Hiring practices in most companies are far from scientific and thus, most people on either end will tell you that the process is also far from flawless.
Luckily, technology and our predictive talents have evolved and as a result, so too has the array of available tools for assessing the potential of future performance.
Companies will always be concerned with experience, skillset and culture fit. However, more companies are recognizing the value in putting candidates through the rigors of their job before actually deeming them fit to assume the responsibility.
One startup, Interviewed, is looking like quite the promising candidate with its easy-to-use job task simulation software. The company just raised $2 million in a seed round through investments by Red Swan Ventures, Jason Calacanis, and YC among others. Don’t be surprised if you start hearing more about them around the water-cooler.
Sims for Hiring
Employers are known to bemoan the disappointment of employees who seem like great prospects on paper but fail to deliver on the job. Interviewed cuts down on the surprise factor by making on-the-job task simulation a core part of the process. For example, through the software candidates for a sales position may be tested on their email and cold-calling chops. Each simulation can prompt different responses, giving employers the ability to test candidates in a variety of scenarios.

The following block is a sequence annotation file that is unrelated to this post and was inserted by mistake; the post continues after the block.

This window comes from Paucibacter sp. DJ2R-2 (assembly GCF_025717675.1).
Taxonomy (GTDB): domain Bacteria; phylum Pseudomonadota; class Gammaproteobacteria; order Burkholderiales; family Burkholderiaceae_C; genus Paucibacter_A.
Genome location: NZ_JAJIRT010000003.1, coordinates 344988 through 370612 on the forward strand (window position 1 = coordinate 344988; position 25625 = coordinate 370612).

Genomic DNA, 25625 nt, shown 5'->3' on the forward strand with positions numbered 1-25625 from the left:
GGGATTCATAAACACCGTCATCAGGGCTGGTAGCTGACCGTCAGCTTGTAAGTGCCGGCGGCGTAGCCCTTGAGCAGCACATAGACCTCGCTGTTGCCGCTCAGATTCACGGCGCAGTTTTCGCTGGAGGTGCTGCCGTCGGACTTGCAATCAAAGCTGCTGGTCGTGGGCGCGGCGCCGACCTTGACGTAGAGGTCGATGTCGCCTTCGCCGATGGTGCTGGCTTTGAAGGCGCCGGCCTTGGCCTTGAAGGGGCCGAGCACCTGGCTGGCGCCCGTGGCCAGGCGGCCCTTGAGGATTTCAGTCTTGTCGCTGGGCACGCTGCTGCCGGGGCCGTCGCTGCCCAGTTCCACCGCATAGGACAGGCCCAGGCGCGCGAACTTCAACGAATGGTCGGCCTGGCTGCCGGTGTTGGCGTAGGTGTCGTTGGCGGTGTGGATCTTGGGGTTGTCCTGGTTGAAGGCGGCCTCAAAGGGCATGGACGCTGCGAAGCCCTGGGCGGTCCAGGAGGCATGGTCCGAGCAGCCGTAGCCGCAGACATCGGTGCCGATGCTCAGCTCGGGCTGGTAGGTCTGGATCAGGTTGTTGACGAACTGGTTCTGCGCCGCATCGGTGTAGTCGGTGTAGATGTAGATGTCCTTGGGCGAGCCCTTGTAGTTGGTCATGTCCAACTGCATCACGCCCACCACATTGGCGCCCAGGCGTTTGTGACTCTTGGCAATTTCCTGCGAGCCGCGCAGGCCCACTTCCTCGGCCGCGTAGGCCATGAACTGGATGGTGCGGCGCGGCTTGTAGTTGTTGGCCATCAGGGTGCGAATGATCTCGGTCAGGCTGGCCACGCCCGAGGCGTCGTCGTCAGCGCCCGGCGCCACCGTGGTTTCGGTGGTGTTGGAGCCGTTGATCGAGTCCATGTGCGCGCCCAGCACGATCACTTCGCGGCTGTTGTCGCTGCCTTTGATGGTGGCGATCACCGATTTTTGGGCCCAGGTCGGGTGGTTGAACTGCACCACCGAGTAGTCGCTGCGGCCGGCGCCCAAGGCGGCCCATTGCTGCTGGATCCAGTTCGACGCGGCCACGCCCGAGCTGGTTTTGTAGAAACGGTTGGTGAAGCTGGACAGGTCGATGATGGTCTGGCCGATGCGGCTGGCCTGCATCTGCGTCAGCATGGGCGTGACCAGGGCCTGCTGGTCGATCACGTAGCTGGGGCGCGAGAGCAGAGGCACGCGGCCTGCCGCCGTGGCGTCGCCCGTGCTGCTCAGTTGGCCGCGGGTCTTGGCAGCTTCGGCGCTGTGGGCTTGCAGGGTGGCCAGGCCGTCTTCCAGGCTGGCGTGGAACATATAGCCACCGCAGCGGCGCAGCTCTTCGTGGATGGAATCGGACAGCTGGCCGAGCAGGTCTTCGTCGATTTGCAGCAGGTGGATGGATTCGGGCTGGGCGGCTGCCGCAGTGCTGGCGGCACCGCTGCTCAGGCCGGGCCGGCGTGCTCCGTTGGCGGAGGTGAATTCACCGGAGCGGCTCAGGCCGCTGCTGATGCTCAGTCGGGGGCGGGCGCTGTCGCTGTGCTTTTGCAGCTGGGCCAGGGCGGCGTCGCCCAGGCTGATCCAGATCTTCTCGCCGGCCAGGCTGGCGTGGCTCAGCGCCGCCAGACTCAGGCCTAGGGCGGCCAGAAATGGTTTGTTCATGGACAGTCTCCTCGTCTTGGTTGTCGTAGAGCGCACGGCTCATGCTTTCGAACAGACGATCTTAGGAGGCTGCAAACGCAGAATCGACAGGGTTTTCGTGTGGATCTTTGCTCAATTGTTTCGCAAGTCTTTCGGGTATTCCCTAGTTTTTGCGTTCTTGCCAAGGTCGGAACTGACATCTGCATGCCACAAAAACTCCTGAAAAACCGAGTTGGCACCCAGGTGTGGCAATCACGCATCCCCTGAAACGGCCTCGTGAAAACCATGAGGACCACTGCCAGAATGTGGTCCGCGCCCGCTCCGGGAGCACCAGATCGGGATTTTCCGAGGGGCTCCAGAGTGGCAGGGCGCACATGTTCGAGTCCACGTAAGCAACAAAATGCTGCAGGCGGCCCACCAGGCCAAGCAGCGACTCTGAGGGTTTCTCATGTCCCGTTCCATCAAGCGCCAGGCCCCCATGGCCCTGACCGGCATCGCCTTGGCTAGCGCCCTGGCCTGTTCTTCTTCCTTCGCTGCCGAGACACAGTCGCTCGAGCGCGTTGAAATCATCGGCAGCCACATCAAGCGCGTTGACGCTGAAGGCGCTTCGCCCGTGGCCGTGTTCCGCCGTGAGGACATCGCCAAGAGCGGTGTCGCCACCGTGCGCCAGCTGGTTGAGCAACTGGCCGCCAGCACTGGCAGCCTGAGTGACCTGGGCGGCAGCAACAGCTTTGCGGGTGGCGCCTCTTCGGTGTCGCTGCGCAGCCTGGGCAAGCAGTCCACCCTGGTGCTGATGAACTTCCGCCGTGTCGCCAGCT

Not only does the service put people through the tests, it is also able to automatically score many of the responses on a basic scale from 1 to 5. Machine-learning features bundled into the software mean that its ability to accurately judge prospects is constantly improving.
Part of its future plans involve integrating Interviewed with existing applicant tracking systems (ATS) like Greenhouse. This will expedite the process of onboarding companies who have these systems as part of their workflow already. Plugging the service into popular enterprise software suites will also make adoption easier for HR managers and teams.
In its short existence, Interviewed had already provided 100,000 application assessments across 83 countries. Interestingly only about a fourth of all candidates are from the US; Hong Kong, Philippines, and Morocco are the other markets where the service has found popularity.
This recent round of funding gives Interviewed the shot in the arm it needs to expand its offering from customer service and sales assessments in non-technical fields to evaluations of talent in more knowledge-based, specialized roles like financial modeling.
In the future, the company expects to cater primarily to companies with fewer than 1000 employees with its core products. Interviewed plans to offer larger companies additional add-ons and a more bespoke set of features.
Presently, most companies offering services in the hiring industry tend to focus on candidate assessment from a personality perspective. These generally attempt to produce the software equivalent of personality tests codified by psychology experts. For example, Human Metrics has a pre-employment assessment based on the Jung Typology Profiler.
A more direct competitor to Interviewed is Furst Person , which also depends on simulations rather than tests to make assessments. Interviewed and Furst Person are unlikely to give employers a clear idea of how good of a cultural fit a candidate would be. However, what they do is offer insight into their abilities in practical situations.
Ultimately, using a combination of the two kinds of candidate appraisal approaches will yield the kind of well-rounded information companies need to make bulletproof hires.